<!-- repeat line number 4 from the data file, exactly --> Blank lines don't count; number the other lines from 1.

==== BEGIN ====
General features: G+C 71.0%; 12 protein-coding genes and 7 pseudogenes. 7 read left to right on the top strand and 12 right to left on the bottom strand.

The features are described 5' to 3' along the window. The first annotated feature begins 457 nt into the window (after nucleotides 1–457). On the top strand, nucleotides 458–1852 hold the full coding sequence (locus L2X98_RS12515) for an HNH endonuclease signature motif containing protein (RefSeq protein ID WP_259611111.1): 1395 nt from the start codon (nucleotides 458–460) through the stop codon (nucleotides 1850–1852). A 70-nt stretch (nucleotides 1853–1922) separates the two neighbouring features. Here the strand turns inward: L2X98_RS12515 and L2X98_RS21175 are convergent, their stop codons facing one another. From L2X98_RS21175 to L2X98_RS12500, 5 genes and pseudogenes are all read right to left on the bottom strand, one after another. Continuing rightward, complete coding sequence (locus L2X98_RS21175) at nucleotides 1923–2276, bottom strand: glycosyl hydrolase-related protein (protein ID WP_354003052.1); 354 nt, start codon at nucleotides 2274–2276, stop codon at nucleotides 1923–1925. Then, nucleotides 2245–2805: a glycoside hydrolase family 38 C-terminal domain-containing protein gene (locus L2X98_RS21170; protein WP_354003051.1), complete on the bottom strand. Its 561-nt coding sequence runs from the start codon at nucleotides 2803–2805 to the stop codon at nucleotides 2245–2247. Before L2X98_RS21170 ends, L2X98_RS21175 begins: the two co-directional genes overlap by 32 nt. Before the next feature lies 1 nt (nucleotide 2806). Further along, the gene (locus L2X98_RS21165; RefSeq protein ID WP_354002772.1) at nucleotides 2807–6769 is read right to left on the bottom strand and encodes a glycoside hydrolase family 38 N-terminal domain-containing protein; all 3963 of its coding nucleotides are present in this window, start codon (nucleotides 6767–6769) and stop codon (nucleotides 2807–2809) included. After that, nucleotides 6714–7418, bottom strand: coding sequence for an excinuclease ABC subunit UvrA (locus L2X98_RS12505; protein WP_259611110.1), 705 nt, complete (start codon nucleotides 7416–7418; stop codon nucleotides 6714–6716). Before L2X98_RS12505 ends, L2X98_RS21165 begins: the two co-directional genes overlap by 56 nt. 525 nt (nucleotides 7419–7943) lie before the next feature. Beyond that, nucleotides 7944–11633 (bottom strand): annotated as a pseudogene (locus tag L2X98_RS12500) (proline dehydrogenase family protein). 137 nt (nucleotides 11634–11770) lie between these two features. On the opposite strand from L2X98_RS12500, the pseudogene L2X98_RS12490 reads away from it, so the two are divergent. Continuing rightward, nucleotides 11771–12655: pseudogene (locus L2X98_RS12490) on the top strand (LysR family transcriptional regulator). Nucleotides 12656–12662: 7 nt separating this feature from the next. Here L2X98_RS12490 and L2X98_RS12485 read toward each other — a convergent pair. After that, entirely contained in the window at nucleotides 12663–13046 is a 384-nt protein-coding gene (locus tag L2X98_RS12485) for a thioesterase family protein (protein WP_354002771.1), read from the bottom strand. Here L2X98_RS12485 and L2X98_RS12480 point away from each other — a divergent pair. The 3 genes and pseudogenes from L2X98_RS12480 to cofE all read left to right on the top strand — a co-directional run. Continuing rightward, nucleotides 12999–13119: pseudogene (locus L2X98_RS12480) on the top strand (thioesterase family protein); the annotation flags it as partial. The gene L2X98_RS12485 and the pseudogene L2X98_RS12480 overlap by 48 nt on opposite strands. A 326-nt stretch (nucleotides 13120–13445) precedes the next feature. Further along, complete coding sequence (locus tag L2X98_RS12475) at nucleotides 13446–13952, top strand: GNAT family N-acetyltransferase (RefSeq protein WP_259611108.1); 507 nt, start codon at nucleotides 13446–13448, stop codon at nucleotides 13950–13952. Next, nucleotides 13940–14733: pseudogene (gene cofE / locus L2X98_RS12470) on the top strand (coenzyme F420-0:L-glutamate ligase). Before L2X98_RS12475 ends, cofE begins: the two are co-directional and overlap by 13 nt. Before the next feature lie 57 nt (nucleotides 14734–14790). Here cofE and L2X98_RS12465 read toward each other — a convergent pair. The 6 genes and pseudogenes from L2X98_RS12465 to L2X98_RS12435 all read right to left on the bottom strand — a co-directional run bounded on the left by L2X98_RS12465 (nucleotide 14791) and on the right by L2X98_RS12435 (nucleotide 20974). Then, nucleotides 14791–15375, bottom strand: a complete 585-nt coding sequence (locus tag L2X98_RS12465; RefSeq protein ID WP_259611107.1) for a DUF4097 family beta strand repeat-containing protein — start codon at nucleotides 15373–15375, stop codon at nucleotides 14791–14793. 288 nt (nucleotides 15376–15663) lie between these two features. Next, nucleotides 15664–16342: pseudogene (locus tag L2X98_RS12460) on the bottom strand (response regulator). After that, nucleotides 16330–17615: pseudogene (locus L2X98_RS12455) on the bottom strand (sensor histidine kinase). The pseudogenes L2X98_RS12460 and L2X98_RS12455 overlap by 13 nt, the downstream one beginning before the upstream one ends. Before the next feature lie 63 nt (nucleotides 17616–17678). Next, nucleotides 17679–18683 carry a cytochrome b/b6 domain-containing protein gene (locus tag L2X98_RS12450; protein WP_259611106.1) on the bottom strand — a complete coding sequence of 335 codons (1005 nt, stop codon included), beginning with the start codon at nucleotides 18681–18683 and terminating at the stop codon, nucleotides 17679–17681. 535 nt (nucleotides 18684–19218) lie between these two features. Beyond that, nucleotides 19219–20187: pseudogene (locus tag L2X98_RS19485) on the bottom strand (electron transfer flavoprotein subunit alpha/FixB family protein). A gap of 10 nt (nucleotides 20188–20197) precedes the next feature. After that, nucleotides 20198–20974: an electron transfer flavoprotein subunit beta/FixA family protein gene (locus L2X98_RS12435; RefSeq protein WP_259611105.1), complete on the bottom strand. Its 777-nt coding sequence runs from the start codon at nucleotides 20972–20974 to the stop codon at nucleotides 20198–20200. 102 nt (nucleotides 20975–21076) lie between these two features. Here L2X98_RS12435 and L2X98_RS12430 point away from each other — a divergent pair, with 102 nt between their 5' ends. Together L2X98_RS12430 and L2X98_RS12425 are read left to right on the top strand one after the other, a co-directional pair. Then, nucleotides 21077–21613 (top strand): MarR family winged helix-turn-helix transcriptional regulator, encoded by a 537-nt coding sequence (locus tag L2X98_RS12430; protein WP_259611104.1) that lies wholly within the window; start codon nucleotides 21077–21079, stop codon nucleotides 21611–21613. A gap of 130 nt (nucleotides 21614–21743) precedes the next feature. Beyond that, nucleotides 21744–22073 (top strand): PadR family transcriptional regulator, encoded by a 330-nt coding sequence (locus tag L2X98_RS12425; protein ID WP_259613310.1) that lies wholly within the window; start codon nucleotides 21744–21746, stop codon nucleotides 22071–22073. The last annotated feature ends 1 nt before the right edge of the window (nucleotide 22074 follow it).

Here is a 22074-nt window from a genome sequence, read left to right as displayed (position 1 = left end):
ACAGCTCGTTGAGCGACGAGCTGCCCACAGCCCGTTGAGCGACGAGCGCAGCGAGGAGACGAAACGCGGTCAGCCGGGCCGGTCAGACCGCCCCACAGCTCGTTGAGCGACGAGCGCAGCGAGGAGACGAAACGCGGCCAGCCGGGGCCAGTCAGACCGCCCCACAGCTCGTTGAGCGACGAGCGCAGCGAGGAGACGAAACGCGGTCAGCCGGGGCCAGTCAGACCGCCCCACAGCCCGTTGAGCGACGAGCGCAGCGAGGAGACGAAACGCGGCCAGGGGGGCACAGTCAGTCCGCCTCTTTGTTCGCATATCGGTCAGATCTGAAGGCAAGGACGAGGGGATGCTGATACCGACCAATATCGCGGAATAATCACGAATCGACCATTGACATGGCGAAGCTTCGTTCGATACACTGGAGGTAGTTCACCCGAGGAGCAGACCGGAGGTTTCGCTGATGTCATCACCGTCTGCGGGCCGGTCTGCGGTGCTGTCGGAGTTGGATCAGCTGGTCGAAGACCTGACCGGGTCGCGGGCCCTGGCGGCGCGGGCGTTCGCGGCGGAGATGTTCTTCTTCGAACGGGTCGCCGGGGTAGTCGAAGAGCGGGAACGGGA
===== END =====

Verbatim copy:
ACAGCTCGTTGAGCGACGAGCTGCCCACAGCCCGTTGAGCGACGAGCGCAGCGAGGAGACGAAACGCGGTCAGCCGGGCCGGTCAGACCGCCCCACAGCTCGTTGAGCGACGAGCGCAGCGAGGAGACGAAACGCGGCCAGCCGGGGCCAGTCAGACCGCCCCACAGCTCGTTGAGCGACGAGCGCAGCGAGGAGACGAAACGCGGTCAGCCGGGGCCAGTCAGACCGCCCCACAGCCCGTTGAGCGACGAGCGCAGCGAGGAGACGAAACGCGGCCAGGGGGGCACAGTCAGTCCGCCTCTTTGTTCGCATATCGGTCAGATCTGAAGGCAAGGACGAGGGGATGCTGATACCGACCAATATCGCGGAATAATCACGAATCGACCATTGACATGGCGAAGCTTCGTTCGATACACTGGAGGTAGTTCACCCGAGGAGCAGACCGGAGGTTTCGCTGATGTCATCACCGTCTGCGGGCCGGTCTGCGGTGCTGTCGGAGTTGGATCAGCTGGTCGAAGACCTGACCGGGTCGCGGGCCCTGGCGGCGCGGGCGTTCGCGGCGGAGATGTTCTTCTTCGAACGGGTCGCCGGGGTAGTCGAAGAGCGGGAACGGGA